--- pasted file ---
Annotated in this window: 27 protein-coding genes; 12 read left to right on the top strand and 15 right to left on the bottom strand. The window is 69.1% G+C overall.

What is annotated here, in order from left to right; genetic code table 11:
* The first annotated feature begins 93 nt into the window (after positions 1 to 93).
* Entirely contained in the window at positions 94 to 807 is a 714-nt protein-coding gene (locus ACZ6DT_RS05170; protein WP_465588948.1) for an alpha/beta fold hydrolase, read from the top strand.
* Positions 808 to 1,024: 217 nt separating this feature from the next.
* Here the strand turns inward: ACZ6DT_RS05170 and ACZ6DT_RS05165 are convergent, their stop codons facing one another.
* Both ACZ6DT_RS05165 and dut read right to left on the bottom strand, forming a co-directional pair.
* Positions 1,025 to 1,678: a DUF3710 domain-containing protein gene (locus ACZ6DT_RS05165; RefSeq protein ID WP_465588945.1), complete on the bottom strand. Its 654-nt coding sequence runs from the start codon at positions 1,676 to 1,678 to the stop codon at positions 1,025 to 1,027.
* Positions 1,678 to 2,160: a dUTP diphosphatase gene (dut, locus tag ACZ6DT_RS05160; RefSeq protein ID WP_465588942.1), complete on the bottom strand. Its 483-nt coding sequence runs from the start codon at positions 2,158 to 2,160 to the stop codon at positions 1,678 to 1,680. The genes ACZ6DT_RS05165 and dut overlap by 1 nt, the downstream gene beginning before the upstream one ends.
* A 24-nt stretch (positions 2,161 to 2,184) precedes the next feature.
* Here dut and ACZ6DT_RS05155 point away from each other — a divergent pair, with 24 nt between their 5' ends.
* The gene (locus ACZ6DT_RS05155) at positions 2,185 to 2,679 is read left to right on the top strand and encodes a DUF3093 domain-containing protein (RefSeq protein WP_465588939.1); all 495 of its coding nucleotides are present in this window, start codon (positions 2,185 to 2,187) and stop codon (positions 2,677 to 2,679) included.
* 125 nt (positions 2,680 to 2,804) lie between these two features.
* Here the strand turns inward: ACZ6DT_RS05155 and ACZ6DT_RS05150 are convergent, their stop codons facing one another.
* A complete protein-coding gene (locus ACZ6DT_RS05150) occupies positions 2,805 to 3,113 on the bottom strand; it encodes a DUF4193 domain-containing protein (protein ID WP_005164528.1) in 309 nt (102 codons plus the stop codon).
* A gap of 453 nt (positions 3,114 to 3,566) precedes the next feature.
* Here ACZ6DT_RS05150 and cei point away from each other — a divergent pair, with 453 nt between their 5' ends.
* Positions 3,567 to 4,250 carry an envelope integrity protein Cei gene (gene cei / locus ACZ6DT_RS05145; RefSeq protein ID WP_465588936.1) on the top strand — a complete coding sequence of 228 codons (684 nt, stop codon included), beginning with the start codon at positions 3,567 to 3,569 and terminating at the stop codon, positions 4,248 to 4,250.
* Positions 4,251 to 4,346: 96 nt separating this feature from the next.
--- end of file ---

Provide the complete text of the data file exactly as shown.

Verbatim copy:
Annotated in this window: 27 protein-coding genes; 12 read left to right on the top strand and 15 right to left on the bottom strand. The window is 69.1% G+C overall.

What is annotated here, in order from left to right; genetic code table 11:
* The first annotated feature begins 93 nt into the window (after positions 1 to 93).
* Entirely contained in the window at positions 94 to 807 is a 714-nt protein-coding gene (locus ACZ6DT_RS05170; protein WP_465588948.1) for an alpha/beta fold hydrolase, read from the top strand.
* Positions 808 to 1,024: 217 nt separating this feature from the next.
* Here the strand turns inward: ACZ6DT_RS05170 and ACZ6DT_RS05165 are convergent, their stop codons facing one another.
* Both ACZ6DT_RS05165 and dut read right to left on the bottom strand, forming a co-directional pair.
* Positions 1,025 to 1,678: a DUF3710 domain-containing protein gene (locus ACZ6DT_RS05165; RefSeq protein ID WP_465588945.1), complete on the bottom strand. Its 654-nt coding sequence runs from the start codon at positions 1,676 to 1,678 to the stop codon at positions 1,025 to 1,027.
* Positions 1,678 to 2,160: a dUTP diphosphatase gene (dut, locus tag ACZ6DT_RS05160; RefSeq protein ID WP_465588942.1), complete on the bottom strand. Its 483-nt coding sequence runs from the start codon at positions 2,158 to 2,160 to the stop codon at positions 1,678 to 1,680. The genes ACZ6DT_RS05165 and dut overlap by 1 nt, the downstream gene beginning before the upstream one ends.
* A 24-nt stretch (positions 2,161 to 2,184) precedes the next feature.
* Here dut and ACZ6DT_RS05155 point away from each other — a divergent pair, with 24 nt between their 5' ends.
* The gene (locus ACZ6DT_RS05155) at positions 2,185 to 2,679 is read left to right on the top strand and encodes a DUF3093 domain-containing protein (RefSeq protein WP_465588939.1); all 495 of its coding nucleotides are present in this window, start codon (positions 2,185 to 2,187) and stop codon (positions 2,677 to 2,679) included.
* 125 nt (positions 2,680 to 2,804) lie between these two features.
* Here the strand turns inward: ACZ6DT_RS05155 and ACZ6DT_RS05150 are convergent, their stop codons facing one another.
* A complete protein-coding gene (locus ACZ6DT_RS05150) occupies positions 2,805 to 3,113 on the bottom strand; it encodes a DUF4193 domain-containing protein (protein ID WP_005164528.1) in 309 nt (102 codons plus the stop codon).
* A gap of 453 nt (positions 3,114 to 3,566) precedes the next feature.
* Here ACZ6DT_RS05150 and cei point away from each other — a divergent pair, with 453 nt between their 5' ends.
* Positions 3,567 to 4,250 carry an envelope integrity protein Cei gene (gene cei / locus ACZ6DT_RS05145; RefSeq protein ID WP_465588936.1) on the top strand — a complete coding sequence of 228 codons (684 nt, stop codon included), beginning with the start codon at positions 3,567 to 3,569 and terminating at the stop codon, positions 4,248 to 4,250.
* Positions 4,251 to 4,346: 96 nt separating this feature from the next.